STREET ART

A Kolkata resident has covered his neighbourhood with murals of Bengali cultural icons

The colourful art painted on electricity boxes is a welcome change from campaign posters.

Bishop Lefroy Road in Kolkata is famous by association – one of its residents was the late film-maker Satyajit Ray. Before he moved there in 1970, he lived on Lake Avenue from 1948 to 1959 and then in an adjacent lane, Lake Temple Road. In fact, Ray made some of his most celebrated films – Pather Panchali, Charulata, Goopy Gyne Bagha Byne and Sonar Kella – while living in these neighbourhoods.

Mudar Patherya, a resident of Sarat Chatterjee Avenue near Lake Avenue, knows this history well, and now thanks to him, the neighbourhood can visualise the part these addresses played in Ray’s life. Patherya, who runs a content and design house, has been using the electrical boxes installed by the Calcutta Electric Supply Corporation as canvases for art educating the residents of Lake Temple Road and adjoining neighbourhoods about their cultural heritage.

One electrical box sports a pair of opera glasses painted on a maroon background along with the words “Satyajit Ray lived at 3, Lake Temple Road when he made this film”. This iconic image is from Ray’s Charulata, a film based on a Rabindranath Tagore novel that tells the story of a married woman living a lonely life. Another box shows an image of filmmaker Debaki Bose, who lived on SN Roy Road, to highlight his contribution to playback singing in Indian cinema.

Pathreya got the idea when he saw an electrical box in his neighbourhood that had been used by someone to make cartoon graffiti. “While it was an improvement from the usual barrage of half torn and fraying posters, it was still a very childish visual,” said Pathreya. “I thought, let’s take the idea to another level and bring in the aspect of neighbourhood pride in this. If everybody started talking about their neighbourhoods and its heritage, Kolkata would be so much better for it.”

Over the next few weeks, Pathreya immersed himself in research about the neighbourhood’s history. “Talking to the older residents and scouring the internet unearthed many iconic personalities who had lived on Sarat Chatterjee Avenue, Lake Avenue and SN Road. The project for me was not even about Ray or Bose living there, but the entire aura of this neighbourhood, highlighting the flavours, noises and conversations associated with these places.”

Along with a designer and a painter, Pathreya has managed to make 11 murals. Apart from Ray, these feature artists like playback singer Hemanta Mukherjee and actor Soumitra Chatterjee.

“We have also been engaged in ridding the neighbourhood of all kinds of visual pollution,” said Pathreya. “Wherever we see posters and stuff, we rip it out, but we can’t weed these out really. They come and stick these in the middle of the night. With this initiative at least they will think twice about putting a poster.”

Earlier this year, other parts of Kolkata too were covered in artworks as part of a beautification initiative called Kolkata Street Art Festival. Around 15 artists from the city covered the walls in prominent areas like New Alipur, Ballygunge Tram Depot and Shyambazar.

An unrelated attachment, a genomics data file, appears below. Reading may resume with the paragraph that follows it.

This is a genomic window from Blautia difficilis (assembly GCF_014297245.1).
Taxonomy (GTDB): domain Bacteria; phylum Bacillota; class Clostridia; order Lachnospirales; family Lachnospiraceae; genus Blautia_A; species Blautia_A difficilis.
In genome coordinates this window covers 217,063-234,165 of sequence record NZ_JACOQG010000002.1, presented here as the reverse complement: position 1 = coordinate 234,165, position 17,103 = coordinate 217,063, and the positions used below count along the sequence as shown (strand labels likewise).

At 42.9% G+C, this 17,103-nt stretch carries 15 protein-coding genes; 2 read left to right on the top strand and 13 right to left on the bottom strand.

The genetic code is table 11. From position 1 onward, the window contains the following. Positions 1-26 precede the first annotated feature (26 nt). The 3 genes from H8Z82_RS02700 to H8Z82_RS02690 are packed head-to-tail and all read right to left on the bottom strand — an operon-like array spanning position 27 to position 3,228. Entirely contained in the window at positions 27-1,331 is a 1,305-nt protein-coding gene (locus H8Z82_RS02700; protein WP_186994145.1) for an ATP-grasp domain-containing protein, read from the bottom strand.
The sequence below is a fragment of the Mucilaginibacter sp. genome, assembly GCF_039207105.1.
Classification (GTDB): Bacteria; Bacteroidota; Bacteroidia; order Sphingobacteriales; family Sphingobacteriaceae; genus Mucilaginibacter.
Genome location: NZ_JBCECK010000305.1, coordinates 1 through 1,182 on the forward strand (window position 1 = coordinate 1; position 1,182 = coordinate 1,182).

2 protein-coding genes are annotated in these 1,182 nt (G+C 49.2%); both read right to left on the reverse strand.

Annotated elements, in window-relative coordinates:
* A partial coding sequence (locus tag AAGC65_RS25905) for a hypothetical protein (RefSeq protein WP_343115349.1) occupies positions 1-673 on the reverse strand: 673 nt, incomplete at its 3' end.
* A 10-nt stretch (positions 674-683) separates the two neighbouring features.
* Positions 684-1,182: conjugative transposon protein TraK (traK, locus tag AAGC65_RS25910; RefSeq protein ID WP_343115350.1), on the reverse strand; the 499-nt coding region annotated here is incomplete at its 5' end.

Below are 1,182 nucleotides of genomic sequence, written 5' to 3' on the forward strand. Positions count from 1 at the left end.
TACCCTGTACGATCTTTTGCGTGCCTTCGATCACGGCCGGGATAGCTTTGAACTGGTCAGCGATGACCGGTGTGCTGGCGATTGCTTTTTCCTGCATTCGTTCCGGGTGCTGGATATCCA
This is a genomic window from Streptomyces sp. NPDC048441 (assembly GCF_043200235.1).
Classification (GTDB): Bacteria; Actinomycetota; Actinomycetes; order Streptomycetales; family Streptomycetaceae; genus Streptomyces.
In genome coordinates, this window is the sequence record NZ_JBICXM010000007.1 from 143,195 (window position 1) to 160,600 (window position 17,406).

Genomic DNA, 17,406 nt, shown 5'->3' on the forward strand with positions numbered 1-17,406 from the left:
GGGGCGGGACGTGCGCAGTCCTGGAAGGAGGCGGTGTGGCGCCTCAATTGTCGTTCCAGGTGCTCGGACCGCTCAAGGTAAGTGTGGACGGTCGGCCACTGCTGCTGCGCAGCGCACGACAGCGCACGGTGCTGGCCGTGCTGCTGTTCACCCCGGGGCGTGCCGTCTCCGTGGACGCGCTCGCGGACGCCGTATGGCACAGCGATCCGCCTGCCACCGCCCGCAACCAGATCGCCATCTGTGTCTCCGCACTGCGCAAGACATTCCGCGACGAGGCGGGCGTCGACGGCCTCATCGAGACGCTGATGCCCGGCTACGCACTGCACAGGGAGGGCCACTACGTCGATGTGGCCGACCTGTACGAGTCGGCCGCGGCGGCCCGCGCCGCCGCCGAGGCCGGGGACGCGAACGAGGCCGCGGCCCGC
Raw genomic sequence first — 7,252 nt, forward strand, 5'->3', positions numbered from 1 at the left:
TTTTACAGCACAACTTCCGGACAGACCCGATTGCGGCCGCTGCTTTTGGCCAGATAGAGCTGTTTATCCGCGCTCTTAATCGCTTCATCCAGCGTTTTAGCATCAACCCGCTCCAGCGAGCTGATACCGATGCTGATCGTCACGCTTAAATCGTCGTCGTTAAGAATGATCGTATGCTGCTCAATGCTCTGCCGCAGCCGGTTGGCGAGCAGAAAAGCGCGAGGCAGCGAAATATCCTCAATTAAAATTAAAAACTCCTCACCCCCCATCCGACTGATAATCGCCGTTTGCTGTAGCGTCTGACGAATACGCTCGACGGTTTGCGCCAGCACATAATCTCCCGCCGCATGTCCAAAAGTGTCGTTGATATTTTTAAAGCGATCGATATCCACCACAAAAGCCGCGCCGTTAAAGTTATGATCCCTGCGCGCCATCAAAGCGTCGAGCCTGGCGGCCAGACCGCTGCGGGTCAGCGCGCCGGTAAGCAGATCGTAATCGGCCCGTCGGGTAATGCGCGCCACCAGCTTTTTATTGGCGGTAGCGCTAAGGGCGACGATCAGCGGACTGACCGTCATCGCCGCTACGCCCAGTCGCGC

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It’s the new year and it’s already time to plan your next holiday

Here are some great destinations for you to consider.

Vacation planning can get serious and strategic. Some people swear by the save and splurge approach that allows for one mini getaway and one dream holiday in a year. Others use the solo to family tactic and distribute their budget across solo trips, couple getaways and family holidays. Regardless of what strategy you implement to plan your trip, the holiday list is a handy tool for eager travellers. After having extensively studied the 2018 holiday list, here’s what we recommend:

March: 10 days of literature, art and culture in Toronto

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Since 1964, the Notting Hill Carnival has been celebrating London’s Caribbean communities with dancing, masquerade and music ranging from reggae to salsa. Watch London burst into colours and sparkle at the Notting Hill Carnival. Home to Sherlock Holmes and Charles Dickens Museum, London is best experienced by wandering through its tiny streets. Chance encounters with bookstores such as Foyles and Housemans, soaking in historic sights while enjoying breakfast at Arthur’s Café or Blackbird Bakery, rummaging the stalls at Broadway market or Camden Market – you can do so much in London while doing nothing at all.

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About 16 km south of the intersection of Las Vegas Boulevard and St. Rose Parkway in Henderson, lies a visual spectacle. Seven Magic Mountains, an art installation by Ugo Rondinone, stands far away from the wild vibe that people expect in Las Vegas and instead offers a sense of wonder. Imagine seven pillars of huge, neon boulders, stacked up against one another stretched towards the sky. There’s a lot more where that came from, in Las Vegas. Captivating colour at the permanent James Turrell exhibit in Louis Vuitton, outdoor adventures at the Bootleg Canyon and vintage shopping at Patina Décor offer experiences that are not usually associated with Vegas. For that quintessential Vegas show, go for Shannon McBeath: Absinthe for some circus-style entertainment. If you put the holiday list to use, you can make it for the risefestival – think thousands of lanterns floating in the sky, right above you.

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This article was produced by the Scroll marketing team on behalf of British Airways and not by the Scroll editorial team.